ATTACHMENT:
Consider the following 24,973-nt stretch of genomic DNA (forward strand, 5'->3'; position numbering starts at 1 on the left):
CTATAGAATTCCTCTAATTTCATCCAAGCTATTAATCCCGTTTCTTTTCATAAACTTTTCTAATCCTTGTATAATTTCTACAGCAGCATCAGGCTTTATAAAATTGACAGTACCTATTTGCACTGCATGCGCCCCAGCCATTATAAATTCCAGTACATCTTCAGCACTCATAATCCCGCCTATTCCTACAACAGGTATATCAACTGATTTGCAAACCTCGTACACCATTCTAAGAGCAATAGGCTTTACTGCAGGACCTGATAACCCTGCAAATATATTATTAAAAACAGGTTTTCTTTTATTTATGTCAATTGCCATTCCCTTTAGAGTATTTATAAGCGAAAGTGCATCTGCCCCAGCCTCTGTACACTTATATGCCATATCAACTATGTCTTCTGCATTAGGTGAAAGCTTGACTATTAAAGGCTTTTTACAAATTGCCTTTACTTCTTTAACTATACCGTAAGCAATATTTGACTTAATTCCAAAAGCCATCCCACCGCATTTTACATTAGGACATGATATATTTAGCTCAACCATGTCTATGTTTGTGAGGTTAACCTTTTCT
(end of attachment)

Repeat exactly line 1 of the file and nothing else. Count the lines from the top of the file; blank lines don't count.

Consider the following 24,973-nt stretch of genomic DNA (forward strand, 5'->3'; position numbering starts at 1 on the left):